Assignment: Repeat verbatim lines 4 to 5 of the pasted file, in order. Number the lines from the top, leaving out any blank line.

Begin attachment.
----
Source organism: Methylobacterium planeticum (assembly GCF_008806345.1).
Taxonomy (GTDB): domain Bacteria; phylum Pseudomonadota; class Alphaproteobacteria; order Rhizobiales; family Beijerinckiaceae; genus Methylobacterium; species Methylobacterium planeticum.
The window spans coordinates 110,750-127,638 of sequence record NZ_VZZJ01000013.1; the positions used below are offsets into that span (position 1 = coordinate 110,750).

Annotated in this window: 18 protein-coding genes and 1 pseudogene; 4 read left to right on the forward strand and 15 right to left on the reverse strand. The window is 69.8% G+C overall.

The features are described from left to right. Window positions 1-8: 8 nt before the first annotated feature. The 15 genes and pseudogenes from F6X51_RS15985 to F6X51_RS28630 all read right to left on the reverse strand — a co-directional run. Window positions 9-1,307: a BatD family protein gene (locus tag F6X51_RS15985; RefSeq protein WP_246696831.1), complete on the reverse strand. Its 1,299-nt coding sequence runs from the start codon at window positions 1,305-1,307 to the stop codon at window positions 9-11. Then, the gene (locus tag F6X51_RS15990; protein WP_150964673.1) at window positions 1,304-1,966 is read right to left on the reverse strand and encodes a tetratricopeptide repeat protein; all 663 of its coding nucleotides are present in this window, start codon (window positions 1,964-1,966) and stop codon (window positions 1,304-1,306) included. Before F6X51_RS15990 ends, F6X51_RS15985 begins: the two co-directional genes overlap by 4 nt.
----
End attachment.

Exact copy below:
Annotated in this window: 18 protein-coding genes and 1 pseudogene; 4 read left to right on the forward strand and 15 right to left on the reverse strand. The window is 69.8% G+C overall.

The features are described from left to right. Window positions 1-8: 8 nt before the first annotated feature. The 15 genes and pseudogenes from F6X51_RS15985 to F6X51_RS28630 all read right to left on the reverse strand — a co-directional run. Window positions 9-1,307: a BatD family protein gene (locus tag F6X51_RS15985; RefSeq protein WP_246696831.1), complete on the reverse strand. Its 1,299-nt coding sequence runs from the start codon at window positions 1,305-1,307 to the stop codon at window positions 9-11. Then, the gene (locus tag F6X51_RS15990; protein WP_150964673.1) at window positions 1,304-1,966 is read right to left on the reverse strand and encodes a tetratricopeptide repeat protein; all 663 of its coding nucleotides are present in this window, start codon (window positions 1,964-1,966) and stop codon (window positions 1,304-1,306) included. Before F6X51_RS15990 ends, F6X51_RS15985 begins: the two co-directional genes overlap by 4 nt.